Tuesday, November 24, 2015

Real Life Apologetic Exchange with Stephen

The dialogue below is a real dialogue I had with an individual named Stephen on Google+ over at one of the atheist communities. Enjoy and please feel free to leave your comments.

Stephen says: If your god is real (which I doubt) let him tell me ! I'm waiting!!

Christian response: Psalm 19:1The heavens are telling of the glory of God;
And their expanse is declaring the work of His hands. 
Romans 2:15 in that they show the work of the Law written in their hearts, their conscience bearing witness and their thoughts alternately accusing or else defending them. 
Romans 1:20 For since the creation of the world His invisible attributes, His eternal power and divine nature, have been clearly seen, being understood through what has been made, so that they are without excuse.

God has spoken to you and made himself know to you both through external creation and your internal conscience. This fact best explains your emotion-laden arguments against God.

Stephen: Tell me if you can when did god actually create the earth?

Christian response: all the evidence we have points to around 6k years ago give or take. But since God created the universe instantly, the usual scientific approach is incapable of fixing an age to the universe because it assumes natural processes, not supernatural, instantaneous creation. For instance, Adam was created a man rather than having been conceived and then naturally growing into a man over a number of years. Looking at Adam and assuming natural processes we would date him at 30 years old or so...even though he looked the same when he was 30 seconds old. Apply that to how science measures the age of the universe and you see, in probably overly simplistic terms, the flaw in how science dates the universe.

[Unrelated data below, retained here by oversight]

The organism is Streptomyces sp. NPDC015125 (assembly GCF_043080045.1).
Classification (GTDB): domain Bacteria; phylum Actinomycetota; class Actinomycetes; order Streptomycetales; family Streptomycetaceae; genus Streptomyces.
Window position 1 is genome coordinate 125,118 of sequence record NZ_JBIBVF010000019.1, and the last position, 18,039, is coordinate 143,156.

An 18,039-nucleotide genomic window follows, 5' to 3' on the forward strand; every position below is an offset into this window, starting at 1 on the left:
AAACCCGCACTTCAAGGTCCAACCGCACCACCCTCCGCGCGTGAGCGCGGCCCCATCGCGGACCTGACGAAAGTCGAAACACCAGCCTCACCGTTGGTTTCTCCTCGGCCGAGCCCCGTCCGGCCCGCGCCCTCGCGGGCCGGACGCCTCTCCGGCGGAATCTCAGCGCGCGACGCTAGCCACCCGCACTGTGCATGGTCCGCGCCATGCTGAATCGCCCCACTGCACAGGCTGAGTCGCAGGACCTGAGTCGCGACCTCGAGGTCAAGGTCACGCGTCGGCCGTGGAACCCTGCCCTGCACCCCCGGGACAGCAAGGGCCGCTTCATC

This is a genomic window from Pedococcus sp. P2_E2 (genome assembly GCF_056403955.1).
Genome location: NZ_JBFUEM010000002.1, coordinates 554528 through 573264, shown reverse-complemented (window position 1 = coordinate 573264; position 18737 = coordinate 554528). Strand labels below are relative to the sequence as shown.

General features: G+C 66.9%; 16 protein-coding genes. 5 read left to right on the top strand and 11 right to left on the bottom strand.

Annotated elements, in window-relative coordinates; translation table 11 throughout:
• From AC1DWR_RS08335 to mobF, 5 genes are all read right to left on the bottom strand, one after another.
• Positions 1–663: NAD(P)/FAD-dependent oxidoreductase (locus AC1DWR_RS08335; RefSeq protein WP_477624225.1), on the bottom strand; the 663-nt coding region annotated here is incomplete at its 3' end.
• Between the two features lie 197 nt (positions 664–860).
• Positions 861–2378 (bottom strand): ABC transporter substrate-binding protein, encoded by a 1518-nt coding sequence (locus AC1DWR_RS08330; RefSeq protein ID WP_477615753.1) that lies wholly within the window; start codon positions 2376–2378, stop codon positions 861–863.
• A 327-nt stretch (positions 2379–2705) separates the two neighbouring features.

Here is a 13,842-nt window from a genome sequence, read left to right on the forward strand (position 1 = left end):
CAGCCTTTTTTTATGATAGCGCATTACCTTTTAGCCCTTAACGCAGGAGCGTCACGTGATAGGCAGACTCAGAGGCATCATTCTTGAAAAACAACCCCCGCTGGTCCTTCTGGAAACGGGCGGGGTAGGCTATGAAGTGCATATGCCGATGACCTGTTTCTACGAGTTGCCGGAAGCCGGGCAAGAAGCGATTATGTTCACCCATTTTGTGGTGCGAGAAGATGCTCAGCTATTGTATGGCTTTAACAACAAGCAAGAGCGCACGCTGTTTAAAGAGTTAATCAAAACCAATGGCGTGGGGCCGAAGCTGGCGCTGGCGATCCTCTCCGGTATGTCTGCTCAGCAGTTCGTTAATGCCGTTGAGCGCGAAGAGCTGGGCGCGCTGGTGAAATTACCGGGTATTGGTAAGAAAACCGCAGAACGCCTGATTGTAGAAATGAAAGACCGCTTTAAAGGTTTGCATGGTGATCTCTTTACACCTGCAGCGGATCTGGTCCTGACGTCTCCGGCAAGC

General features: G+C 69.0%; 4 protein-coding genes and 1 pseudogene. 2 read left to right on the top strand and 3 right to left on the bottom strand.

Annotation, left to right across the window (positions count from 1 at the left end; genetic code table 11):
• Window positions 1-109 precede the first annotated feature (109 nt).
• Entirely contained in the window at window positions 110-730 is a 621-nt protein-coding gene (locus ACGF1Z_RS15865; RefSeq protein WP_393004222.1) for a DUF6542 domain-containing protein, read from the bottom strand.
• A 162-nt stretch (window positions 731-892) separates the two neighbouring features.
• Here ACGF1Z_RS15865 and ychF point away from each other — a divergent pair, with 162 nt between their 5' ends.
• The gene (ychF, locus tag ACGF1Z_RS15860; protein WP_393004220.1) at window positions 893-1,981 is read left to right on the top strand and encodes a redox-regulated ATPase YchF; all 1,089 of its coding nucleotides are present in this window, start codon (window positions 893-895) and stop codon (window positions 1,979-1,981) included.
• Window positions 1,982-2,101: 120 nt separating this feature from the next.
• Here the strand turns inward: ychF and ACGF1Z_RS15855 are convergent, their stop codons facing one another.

Stephen: Why do you pander to a deity who created evil just so you could pray to him for forgiveness for the sins he created? Sounds like an egomaniac to me.

Christian response: First, Stephen will have to justify his belief in absolute evil in a universe that is the product of pure contingency. This he cannot do. His objection collapses. Second, God did not create evil. All that God created was good. Christianity would say that God is not the immediate cause of evil in the world even though he is the ultimate cause. Nevertheless, that God would be the ultimate cause of evil is not an indictment against God for the reason which I will outline below. The atheist has no weapon to launch a sustainable attack because he is unable to justify his belief in absolute evil (something most atheists deny by the way). Now, that evil is in the world and that God's plan is the ultimate cause of evil is still not a contradiction. The arguments look like this:
If God were all powerful he could prevent evil.
If God were all good, he would want to prevent evil.
Evil Exists.
Therefore, God is either not all good or not all powerful.

From this it follows that the Christian God is a contradiction and hence, cannot exist. But the Christian frames the argument differently.

If God were all powerful he could prevent evil.
If God were all good, he would want to prevent evil.
Evil Exists
Therefore, God has a morally sufficient reason for evil.

God's standard is Himself, not some puny human pretending to know something about God and about reality apart from the very God that created both him and his reality. Additionally, logically speaking, it does not follow that just because we do not like it, that the conclusion must be false. The standard for the second argument is Scripture. Scripture testifies that the premises in the second argument are true. Scripture tells us that God has a morally sufficient reason for evil even though it limits the information it provides about that reason. We are left to take God at His word, and that is, after all, what being a Christian is about. Stephen's objection fails because it attempts to hold God to an external, arbitrary standard that he claims is absolute, even though his entire worldview depends on the idea of pure contingency. 

Stephen says: Your religion is so full of contradictions.